1
$\begingroup$

I need to find $$\lim_{x\to 1} \frac{2-\sqrt{3+x}}{x-1}$$

I tried and tried... friends of mine tried as well and we don't know how to get out of:

$$\lim_{x\to 1} \frac{x+1}{(x-1)(2+\sqrt{3+x})}$$

(this is what we get after multiplying by the conjugate of $2 + \sqrt{3+x}$)

How to proceed? Maybe some hints, we really tried to figure it out, it may happen to be simple (probably, actually) but I'm not able to see it. Also, I know the answer is $-\frac{1}{4}$ and when using l'Hôpital's rule I am able to get the correct answer from it.

$\endgroup$
  • $\begingroup$ $(a-b)(a+b)=a^2-b^2$ $\endgroup$ – Alex May 24 '13 at 2:20
  • 1
    $\begingroup$ $(2 - \sqrt{3 + x})(2 + \sqrt{3 + x}) = 2^2 - \left(\sqrt{(3 + x)}\right)^2 = 4 - (3 + x) = 4 - 3 - x = 1 - x = -(x - 1)$ $\endgroup$ – Namaste May 24 '13 at 2:27
2
$\begingroup$

Multiplying by the conjugate does indeed work. You just forgot to carry the negative sign throughout. After multiplying by the conjugate, the correct expression is $\frac{1-x}{(x-1)(2+\sqrt{3+x})}$

$\endgroup$
4
$\begingroup$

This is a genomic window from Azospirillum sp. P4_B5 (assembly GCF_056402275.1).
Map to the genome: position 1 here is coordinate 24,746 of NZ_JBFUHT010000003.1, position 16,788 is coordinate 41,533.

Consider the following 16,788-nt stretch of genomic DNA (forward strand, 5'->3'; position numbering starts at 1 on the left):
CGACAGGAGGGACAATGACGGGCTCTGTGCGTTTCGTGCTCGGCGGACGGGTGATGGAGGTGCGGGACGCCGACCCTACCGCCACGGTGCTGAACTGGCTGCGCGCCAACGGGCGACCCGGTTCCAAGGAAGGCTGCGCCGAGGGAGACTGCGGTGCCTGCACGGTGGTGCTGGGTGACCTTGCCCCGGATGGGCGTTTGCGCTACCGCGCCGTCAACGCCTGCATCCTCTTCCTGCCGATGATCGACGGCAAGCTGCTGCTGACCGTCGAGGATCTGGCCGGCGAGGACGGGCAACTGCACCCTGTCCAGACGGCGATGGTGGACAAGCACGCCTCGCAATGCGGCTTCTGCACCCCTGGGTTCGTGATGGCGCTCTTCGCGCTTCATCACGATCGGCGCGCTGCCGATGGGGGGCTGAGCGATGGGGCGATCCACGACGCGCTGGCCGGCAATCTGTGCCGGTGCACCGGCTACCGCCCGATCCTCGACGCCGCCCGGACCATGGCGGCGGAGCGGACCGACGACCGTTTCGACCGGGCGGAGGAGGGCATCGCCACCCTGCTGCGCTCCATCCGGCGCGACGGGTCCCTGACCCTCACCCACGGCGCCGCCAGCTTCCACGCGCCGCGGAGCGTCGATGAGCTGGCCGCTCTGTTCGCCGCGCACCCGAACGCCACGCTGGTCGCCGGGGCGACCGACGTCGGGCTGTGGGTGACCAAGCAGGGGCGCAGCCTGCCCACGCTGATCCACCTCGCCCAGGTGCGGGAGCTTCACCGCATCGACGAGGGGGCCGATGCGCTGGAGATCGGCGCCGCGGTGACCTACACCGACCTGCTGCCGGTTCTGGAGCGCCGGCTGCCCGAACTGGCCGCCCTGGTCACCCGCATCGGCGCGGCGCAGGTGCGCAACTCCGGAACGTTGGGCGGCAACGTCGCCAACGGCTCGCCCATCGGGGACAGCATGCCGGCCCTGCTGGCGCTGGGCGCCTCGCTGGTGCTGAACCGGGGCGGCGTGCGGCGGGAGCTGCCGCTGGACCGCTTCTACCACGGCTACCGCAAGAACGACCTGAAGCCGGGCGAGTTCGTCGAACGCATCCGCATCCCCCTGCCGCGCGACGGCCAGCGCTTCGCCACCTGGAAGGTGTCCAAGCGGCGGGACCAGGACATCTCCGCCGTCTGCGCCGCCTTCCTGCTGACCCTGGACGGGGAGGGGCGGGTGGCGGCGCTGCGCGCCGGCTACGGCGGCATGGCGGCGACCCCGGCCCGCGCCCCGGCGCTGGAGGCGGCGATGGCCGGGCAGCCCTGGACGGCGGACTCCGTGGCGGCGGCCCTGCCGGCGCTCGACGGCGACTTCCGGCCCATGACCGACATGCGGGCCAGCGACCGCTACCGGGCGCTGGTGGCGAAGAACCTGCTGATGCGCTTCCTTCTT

You had the right idea: the issue is in your simplification of the numerator:

$$\begin{align} (2 - \sqrt{3 + x})(2 + \sqrt{3 + x}) & = 2^2 - \left(\sqrt{(3 + x)}\right)^2 \\ \\ & = 4 - (3 + x) \\ \\ & = 4 - 3 - x \\ \\ & = 1 - x = -(x - 1) \end{align}$$

That gives you $$\begin{align} \lim_{x \to 1} \frac{-(x - 1)}{(x - 1)(2 + \sqrt{3 + x}} & = \lim_{x\to 1} \frac{-1}{2 + \sqrt{3 + x}} & = -\frac 14 \end{align}$$

$\endgroup$
  • $\begingroup$ Clear as always +1 $\endgroup$ – Amzoti May 24 '13 at 12:04
1
$\begingroup$

Multiply both numerator and denominator by $2+\sqrt{3+x}$, simplify, cancel out. I get $-\frac{1}{4}$

$\endgroup$

Your Answer

By clicking “Post Your Answer”, you agree to our terms of service, privacy policy and cookie policy

Not the answer you're looking for? Browse other questions tagged or ask your own question.